The Coast News Group
For a few hundred dollars you can own your own gym. Photo by Chris Ahrens
Columns Waterspot

Waterspot: Dry run

I haven’t surfed in nearly two months. Still, I am certain I will fare better at my favorite watersport once the local breaks open again for our enjoyment than I did before. Decades of muscle memory will kick in and instruct me on how and when to turn as the wave I am riding peels toward the beach.

Like most of you reading this, I have no trouble riding a wave once I am on my feet. Getting an out-of-shape body to paddle 100-plus yards and go from prone position to standing on a narrow, quickly moving platform, however, is not always easy. You need to be in shape and at this writing, the gyms are closed.

If you are reading this, chances are you know how to catch and ride waves. It is the all-important move in between, getting to your feet and in a ready position that often proves a stumbling block. Standing correctly can present a challenge to even the most experienced, rusty surfer.

Standing correctly requires strength, agility, balance and a sense of where your feet are planted, which should be near the tail and centered on the stringer. But how can someone retain this ability without entering the ocean?

I have written at some length about the Surf-Fit Performance Mat. This deeply researched and amazingly designed piece of equipment has proven helpful to surfers of all levels. Now, with beaches closed worldwide, it can prove indispensable to keeping in surfing shape.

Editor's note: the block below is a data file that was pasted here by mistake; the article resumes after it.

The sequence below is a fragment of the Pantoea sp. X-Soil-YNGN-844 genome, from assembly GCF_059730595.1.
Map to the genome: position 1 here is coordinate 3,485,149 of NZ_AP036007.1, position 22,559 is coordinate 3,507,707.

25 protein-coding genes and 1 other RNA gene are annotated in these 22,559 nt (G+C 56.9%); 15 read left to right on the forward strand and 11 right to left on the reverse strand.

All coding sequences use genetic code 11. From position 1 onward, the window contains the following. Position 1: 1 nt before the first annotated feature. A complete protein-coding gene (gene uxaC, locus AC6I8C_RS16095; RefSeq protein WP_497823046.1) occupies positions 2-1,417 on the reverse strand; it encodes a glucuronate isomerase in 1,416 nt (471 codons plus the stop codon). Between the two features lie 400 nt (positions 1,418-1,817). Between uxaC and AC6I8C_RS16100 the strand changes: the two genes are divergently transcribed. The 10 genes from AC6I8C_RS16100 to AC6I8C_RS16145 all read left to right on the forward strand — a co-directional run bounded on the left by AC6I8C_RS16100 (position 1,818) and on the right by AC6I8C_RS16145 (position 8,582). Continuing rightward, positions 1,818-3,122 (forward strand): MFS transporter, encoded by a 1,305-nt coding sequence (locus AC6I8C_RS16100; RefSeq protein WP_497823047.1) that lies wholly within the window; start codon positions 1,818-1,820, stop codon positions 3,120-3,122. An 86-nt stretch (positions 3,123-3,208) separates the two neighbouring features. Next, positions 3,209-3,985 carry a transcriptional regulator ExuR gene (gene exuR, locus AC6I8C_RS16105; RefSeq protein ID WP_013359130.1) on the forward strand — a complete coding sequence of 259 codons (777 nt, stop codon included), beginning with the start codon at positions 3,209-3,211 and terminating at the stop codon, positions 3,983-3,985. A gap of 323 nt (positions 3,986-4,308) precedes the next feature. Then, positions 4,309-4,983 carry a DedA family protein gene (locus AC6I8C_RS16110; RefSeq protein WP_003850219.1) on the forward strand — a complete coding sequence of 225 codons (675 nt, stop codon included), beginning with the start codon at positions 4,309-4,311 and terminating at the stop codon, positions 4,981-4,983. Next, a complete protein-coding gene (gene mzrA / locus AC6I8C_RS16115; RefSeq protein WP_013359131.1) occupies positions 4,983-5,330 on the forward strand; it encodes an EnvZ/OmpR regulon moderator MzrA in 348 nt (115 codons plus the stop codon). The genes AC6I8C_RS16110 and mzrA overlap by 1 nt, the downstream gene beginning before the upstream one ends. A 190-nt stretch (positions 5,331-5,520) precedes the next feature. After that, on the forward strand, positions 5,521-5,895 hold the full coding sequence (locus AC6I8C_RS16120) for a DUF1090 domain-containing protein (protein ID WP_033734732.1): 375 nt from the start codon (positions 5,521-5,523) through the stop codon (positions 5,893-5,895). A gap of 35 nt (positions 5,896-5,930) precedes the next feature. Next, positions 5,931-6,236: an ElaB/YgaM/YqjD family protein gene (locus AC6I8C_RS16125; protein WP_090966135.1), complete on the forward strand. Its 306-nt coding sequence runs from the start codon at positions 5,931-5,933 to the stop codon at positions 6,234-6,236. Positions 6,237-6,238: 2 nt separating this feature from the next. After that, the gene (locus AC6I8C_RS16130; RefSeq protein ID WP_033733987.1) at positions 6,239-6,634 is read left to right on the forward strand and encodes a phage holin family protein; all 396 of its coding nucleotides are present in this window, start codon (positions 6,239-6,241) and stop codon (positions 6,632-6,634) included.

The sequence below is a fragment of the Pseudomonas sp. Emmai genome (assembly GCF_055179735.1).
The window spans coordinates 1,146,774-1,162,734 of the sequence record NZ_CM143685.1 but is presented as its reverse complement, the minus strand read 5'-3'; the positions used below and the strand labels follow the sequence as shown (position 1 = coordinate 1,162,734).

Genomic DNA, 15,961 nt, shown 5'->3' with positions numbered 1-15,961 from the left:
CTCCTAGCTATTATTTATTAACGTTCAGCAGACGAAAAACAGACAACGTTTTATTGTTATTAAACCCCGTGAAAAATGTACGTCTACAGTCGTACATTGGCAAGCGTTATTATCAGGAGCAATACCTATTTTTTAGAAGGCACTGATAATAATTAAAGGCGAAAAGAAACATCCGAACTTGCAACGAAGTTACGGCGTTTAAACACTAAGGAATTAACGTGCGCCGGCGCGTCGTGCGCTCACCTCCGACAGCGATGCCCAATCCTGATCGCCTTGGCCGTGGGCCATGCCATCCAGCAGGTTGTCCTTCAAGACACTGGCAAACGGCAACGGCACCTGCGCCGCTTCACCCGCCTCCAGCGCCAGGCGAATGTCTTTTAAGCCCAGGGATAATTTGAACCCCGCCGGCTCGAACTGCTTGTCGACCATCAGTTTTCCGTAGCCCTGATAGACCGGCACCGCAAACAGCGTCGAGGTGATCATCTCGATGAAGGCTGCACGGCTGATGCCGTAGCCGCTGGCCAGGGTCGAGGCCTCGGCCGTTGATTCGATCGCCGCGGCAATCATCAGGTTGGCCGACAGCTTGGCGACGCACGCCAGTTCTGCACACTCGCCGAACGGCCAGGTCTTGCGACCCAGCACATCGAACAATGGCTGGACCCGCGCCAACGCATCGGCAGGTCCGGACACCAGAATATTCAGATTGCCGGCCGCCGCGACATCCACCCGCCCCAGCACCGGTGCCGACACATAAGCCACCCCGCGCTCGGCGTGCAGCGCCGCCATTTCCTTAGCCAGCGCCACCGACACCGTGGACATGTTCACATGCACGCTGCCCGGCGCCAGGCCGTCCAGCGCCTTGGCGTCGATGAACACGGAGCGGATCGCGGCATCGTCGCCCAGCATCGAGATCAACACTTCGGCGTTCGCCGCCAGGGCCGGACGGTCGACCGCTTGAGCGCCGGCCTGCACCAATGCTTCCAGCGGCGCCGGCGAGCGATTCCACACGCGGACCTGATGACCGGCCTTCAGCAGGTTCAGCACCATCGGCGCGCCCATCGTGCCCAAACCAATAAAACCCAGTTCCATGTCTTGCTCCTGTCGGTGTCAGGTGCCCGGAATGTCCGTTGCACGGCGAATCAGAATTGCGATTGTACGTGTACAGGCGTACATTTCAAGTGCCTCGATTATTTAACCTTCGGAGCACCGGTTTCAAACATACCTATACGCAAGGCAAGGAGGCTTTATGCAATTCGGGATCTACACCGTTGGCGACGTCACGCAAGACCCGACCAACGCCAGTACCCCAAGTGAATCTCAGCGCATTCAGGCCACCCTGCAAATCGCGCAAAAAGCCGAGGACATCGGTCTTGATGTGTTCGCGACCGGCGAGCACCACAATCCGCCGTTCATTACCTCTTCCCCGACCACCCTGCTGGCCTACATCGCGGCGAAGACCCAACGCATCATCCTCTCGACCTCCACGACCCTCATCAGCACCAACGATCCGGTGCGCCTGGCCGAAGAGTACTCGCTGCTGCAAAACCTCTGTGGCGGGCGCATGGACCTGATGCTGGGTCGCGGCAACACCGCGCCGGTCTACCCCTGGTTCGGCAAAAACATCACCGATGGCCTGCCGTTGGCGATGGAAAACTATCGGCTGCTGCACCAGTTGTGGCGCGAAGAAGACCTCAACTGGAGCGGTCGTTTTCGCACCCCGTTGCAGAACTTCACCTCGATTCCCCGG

While this mat aids all aspects of surfing, I have added a few minutes a day on the “Indo Board” to my workout routine. My board came with a pressurized bladder that I often balance on with little inflation, as I am currently, while writing.

Next up is a set of 10-pound dumbbells to keep paddle muscles in shape. Various combinations, including an alternate arm overhead row, do a decent job of mimicking paddling out. Dumbbell workouts can be subsidized with various types of pushups, including the traditional style, wide grip, diamond, and the dive-bomber. Reverse pushups can be accomplished on the edge of a chair, table, or flat on the floor.

A favorite piece of equipment is the medicine ball. This eight-pound orb can be operated while keeping one eye on the omnipresent TV screen. The numbers of moves possible with this simple device are nearly infinite. I like to combine medicine ball workouts with those from a power band, something that can easily be employed while focusing on “Bonanza” reruns.

Honestly, the gut wheel is kind of boring to me, something that might explain my ongoing battle of the bulge. Balance balls are slightly more interesting and have a plethora of uses especially for strengthening the core. Some who make their living sitting down prefer balance balls to chairs since they require small, corrective movements to keep balanced. Of course, a good stretching routine and a daily round of aerobics should be added to anyone hoping to surf their best, especially after a long layoff.

I keep all of the aforementioned articles in my office. They have been purchased with little financial injury and keep me in surfing shape even when I am far from the ocean. Those without access to these or other home-gym accessories will find running in place, pushups, situps, deep knee bends and stretching will keep them in decent shape until we meet again, hopefully soon, in the ocean.